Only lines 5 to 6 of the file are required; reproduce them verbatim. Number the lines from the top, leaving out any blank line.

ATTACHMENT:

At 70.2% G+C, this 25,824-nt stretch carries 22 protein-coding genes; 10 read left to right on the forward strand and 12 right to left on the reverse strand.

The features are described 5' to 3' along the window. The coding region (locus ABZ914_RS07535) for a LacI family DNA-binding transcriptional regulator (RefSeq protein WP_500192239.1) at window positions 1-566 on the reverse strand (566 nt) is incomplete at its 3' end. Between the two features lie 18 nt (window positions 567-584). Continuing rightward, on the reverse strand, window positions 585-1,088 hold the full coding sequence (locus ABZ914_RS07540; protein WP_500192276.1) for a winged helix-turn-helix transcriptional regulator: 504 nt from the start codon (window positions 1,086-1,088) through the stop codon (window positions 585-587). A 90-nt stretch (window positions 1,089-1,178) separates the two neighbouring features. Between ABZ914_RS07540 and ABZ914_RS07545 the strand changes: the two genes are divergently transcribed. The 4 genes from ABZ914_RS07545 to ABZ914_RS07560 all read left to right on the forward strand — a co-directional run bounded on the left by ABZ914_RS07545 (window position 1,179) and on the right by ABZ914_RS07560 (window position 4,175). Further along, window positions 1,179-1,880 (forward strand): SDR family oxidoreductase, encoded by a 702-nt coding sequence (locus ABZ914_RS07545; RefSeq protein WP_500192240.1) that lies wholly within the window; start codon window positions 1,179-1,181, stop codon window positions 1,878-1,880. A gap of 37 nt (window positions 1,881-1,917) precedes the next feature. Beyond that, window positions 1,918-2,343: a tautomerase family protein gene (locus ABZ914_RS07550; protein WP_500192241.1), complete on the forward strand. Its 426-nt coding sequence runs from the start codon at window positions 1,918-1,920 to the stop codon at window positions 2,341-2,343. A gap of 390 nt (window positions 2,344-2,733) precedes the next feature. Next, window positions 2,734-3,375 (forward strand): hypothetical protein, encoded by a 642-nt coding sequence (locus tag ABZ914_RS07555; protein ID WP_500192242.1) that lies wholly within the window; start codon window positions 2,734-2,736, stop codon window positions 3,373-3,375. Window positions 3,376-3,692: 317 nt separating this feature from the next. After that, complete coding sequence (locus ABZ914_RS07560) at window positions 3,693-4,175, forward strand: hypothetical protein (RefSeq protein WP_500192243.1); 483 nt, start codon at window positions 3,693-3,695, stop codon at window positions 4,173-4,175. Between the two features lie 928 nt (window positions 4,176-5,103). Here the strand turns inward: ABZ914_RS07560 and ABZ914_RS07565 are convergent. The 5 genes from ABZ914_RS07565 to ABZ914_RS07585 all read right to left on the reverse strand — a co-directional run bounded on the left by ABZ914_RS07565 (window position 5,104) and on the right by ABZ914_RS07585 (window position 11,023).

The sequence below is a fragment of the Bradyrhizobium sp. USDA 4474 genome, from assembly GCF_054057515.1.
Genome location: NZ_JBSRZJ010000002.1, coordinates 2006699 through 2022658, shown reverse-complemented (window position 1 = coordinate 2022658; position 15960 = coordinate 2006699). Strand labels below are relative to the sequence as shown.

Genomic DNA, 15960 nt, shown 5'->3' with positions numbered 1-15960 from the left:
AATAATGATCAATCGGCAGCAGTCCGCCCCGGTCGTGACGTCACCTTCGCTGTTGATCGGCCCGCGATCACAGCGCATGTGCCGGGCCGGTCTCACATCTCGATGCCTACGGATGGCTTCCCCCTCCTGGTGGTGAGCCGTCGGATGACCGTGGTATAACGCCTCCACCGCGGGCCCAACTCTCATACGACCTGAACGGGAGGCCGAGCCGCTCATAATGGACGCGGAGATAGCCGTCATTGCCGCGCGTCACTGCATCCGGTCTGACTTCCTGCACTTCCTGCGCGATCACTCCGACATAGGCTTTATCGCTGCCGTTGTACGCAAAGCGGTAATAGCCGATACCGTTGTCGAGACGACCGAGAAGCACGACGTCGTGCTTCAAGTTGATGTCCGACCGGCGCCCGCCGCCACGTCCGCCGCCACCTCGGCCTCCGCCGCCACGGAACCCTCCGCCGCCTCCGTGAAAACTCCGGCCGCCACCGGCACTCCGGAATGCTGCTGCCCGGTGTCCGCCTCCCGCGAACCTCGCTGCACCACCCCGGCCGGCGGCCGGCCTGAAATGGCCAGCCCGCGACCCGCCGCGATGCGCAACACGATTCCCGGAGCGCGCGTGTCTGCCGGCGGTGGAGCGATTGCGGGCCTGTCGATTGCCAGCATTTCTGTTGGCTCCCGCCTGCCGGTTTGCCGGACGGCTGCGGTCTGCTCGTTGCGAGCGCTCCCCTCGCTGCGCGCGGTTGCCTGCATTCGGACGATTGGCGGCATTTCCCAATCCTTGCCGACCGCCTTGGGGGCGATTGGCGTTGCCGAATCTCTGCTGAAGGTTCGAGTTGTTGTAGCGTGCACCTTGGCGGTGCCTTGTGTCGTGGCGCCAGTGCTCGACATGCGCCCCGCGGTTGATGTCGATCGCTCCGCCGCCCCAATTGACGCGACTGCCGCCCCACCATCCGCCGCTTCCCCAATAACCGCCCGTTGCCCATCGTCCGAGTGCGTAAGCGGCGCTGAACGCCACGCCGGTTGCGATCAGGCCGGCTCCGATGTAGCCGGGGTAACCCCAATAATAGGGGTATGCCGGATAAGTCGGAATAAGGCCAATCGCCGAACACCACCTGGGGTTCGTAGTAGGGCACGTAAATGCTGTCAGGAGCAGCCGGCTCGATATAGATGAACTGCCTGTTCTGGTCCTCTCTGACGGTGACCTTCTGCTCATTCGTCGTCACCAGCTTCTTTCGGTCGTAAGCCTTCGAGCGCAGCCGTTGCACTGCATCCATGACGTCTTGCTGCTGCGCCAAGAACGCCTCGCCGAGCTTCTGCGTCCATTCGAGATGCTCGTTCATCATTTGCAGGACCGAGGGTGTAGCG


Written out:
Genomic DNA, 15960 nt, shown 5'->3' with positions numbered 1-15960 from the left:
AATAATGATCAATCGGCAGCAGTCCGCCCCGGTCGTGACGTCACCTTCGCTGTTGATCGGCCCGCGATCACAGCGCATGTGCCGGGCCGGTCTCACATCTCGATGCCTACGGATGGCTTCCCCCTCCTGGTGGTGAGCCGTCGGATGACCGTGGTATAACGCCTCCACCGCGGGCCCAACTCTCATACGACCTGAACGGGAGGCCGAGCCGCTCATAATGGACGCGGAGATAGCCGTCATTGCCGCGCGTCACTGCATCCGGTCTGACTTCCTGCACTTCCTGCGCGATCACTCCGACATAGGCTTTATCGCTGCCGTTGTACGCAAAGCGGTAATAGCCGATACCGTTGTCGAGACGACCGAGAAGCACGACGTCGTGCTTCAAGTTGATGTCCGACCGGCGCCCGCCGCCACGTCCGCCGCCACCTCGGCCTCCGCCGCCACGGAACCCTCCGCCGCCTCCGTGAAAACTCCGGCCGCCACCGGCACTCCGGAATGCTGCTGCCCGGTGTCCGCCTCCCGCGAACCTCGCTGCACCACCCCGGCCGGCGGCCGGCCTGAAATGGCCAGCCCGCGACCCGCCGCGATGCGCAACACGATTCCCGGAGCGCGCGTGTCTGCCGGCGGTGGAGCGATTGCGGGCCTGTCGATTGCCAGCATTTCTGTTGGCTCCCGCCTGCCGGTTTGCCGGACGGCTGCGGTCTGCTCGTTGCGAGCGCTCCCCTCGCTGCGCGCGGTTGCCTGCATTCGGACGATTGGCGGCATTTCCCAATCCTTGCCGACCGCCTTGGGGGCGATTGGCGTTGCCGAATCTCTGCTGAAGGTTCGAGTTGTTGTAGCGTGCACCTTGGCGGTGCCTTGTGTCGTGGCGCCAGTGCTCGACATGCGCCCCGCGGTTGATGTCGATCGCTCCGCCGCCCCAATTGACGCGACTGCCGCCCCACCATCCGCCGCTTCCCCAATAACCGCCCGTTGCCCATCGTCCGAGTGCGTAAGCGGCGCTGAACGCCACGCCGGTTGCGATCAGGCCGGCTCCGATGTAGCCGGGGTAACCCCAATAATAGGGGTATGCCGGATAAGTCGGAATAAGGCCAATCGCCGAACACCACCTGGGGTTCGTAGTAGGGCACGTAAATGCTGTCAGGAGCAGCCGGCTCGATATAGATGAACTGCCTGTTCTGGTCCTCTCTGACGGTGACCTTCTGCTCATTCGTCGTCACCAGCTTCTTTCGGTCGTAAGCCTTCGAGCGCAGCCGTTGCACTGCATCCATGACGTCTTGCTGCTGCGCCAAGAACGCCTCGCCGAGCTTCTGCGTCCATTCGAGATGCTCGTTCATCATTTGCAGGACCGAGGGTGTAGCG